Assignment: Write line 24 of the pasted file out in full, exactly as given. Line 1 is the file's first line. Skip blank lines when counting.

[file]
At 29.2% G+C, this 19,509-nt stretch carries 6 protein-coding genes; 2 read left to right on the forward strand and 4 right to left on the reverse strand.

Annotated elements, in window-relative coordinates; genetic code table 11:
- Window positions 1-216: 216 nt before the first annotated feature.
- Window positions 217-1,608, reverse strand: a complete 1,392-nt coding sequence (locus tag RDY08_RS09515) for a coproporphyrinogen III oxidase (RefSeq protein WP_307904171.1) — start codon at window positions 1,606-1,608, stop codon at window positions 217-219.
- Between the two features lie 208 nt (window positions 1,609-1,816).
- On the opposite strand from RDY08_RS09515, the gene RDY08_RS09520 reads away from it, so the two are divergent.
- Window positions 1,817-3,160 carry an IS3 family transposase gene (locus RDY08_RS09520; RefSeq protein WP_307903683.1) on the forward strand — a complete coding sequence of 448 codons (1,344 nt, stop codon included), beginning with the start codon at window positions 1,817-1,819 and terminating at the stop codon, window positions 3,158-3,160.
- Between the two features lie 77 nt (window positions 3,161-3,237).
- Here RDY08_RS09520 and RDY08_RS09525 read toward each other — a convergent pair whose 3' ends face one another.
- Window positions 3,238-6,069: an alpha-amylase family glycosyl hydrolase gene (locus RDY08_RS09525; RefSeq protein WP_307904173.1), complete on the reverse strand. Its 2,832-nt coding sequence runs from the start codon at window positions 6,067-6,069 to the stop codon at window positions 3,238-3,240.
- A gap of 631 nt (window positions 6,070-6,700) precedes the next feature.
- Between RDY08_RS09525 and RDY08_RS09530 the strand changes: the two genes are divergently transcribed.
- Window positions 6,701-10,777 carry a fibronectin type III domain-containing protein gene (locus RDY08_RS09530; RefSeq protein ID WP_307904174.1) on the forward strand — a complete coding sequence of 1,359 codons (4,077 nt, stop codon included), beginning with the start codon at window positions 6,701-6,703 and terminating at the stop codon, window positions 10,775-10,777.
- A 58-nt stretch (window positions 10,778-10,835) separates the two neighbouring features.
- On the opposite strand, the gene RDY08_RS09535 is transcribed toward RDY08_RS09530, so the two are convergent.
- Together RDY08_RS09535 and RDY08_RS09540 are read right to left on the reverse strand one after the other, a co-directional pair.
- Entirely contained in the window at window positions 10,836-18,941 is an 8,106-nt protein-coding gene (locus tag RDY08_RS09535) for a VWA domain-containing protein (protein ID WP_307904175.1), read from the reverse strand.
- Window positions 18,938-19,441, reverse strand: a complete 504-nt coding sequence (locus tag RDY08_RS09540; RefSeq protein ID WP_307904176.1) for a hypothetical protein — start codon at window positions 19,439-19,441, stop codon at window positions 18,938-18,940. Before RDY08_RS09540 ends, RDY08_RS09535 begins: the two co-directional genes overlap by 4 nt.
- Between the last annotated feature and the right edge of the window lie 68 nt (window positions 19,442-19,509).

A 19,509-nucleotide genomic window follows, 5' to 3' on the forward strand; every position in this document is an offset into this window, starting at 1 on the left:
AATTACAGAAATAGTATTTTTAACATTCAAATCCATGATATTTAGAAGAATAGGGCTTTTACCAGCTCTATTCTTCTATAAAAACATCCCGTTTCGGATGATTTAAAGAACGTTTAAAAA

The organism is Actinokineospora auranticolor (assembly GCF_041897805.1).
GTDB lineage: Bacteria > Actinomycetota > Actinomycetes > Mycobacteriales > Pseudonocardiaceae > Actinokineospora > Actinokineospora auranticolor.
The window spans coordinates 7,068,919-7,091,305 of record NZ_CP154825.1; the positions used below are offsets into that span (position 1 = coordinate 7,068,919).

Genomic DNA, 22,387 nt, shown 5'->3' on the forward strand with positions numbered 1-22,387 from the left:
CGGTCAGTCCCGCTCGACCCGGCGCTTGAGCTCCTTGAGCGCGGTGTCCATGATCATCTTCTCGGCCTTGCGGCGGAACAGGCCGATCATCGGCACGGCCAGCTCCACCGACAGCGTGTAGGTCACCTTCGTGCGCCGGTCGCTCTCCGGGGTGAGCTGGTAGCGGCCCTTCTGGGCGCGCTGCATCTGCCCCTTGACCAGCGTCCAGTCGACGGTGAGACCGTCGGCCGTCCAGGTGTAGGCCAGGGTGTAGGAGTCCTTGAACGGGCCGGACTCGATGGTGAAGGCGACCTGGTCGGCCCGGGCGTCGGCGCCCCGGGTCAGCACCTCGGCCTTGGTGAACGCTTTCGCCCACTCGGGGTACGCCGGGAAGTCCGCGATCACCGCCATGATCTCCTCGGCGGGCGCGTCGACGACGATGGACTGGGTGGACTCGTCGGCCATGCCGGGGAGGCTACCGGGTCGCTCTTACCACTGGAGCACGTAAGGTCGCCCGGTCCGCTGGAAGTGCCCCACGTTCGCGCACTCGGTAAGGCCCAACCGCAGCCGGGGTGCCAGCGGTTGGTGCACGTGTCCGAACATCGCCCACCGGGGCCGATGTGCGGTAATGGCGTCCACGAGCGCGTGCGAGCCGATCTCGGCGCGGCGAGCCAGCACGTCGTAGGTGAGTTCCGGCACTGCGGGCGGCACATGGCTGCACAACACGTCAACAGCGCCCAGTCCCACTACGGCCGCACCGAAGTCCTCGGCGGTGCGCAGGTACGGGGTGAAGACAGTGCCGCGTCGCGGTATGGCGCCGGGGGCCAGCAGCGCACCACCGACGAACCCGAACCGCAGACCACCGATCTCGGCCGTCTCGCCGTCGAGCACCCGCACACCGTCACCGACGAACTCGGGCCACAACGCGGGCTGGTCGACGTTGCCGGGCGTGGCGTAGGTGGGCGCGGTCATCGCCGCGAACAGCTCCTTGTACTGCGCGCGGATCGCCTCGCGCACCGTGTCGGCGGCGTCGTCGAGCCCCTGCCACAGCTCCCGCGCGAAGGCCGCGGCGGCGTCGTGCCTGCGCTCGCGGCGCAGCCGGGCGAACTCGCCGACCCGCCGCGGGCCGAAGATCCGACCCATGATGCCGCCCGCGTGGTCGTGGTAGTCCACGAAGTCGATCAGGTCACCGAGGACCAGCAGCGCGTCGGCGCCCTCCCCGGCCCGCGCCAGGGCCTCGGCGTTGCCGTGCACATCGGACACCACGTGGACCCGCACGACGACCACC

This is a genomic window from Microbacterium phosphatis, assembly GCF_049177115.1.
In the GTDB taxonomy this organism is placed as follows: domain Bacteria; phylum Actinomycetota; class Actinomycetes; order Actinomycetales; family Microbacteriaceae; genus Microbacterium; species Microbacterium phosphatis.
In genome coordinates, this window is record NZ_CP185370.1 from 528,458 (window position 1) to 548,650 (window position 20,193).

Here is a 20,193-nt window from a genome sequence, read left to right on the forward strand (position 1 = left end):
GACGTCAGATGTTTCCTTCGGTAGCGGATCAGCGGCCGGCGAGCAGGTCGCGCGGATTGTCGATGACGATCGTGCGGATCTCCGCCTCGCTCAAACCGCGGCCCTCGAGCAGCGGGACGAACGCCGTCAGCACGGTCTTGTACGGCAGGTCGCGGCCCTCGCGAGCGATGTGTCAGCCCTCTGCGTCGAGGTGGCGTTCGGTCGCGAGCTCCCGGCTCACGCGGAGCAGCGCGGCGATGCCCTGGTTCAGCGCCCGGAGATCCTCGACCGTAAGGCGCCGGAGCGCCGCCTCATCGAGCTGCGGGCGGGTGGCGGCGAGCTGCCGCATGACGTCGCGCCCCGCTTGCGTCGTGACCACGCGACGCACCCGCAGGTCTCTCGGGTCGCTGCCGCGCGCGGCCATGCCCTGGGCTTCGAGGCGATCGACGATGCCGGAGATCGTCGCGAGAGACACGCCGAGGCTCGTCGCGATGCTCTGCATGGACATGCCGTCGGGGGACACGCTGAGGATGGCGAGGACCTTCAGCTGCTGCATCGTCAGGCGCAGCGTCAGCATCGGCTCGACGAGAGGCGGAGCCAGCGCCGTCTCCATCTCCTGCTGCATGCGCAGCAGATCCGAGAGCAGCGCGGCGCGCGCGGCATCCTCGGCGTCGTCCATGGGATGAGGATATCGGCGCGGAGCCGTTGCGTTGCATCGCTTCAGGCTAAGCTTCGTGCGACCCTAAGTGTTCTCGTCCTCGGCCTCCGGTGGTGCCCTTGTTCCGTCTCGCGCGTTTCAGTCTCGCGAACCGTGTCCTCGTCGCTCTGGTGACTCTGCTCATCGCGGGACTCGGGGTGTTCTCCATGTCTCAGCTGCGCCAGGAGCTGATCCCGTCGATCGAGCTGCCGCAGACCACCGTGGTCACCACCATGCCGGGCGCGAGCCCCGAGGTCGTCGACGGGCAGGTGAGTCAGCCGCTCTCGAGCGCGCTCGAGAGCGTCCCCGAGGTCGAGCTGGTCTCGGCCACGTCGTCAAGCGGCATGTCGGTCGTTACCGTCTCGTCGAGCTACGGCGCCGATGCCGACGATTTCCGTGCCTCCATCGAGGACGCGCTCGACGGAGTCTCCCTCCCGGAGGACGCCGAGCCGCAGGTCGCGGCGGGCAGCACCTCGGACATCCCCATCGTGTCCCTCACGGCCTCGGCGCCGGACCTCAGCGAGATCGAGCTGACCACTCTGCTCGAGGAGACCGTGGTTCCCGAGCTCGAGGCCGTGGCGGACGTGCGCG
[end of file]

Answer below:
The window spans coordinates 7,068,919-7,091,305 of record NZ_CP154825.1; the positions used below are offsets into that span (position 1 = coordinate 7,068,919).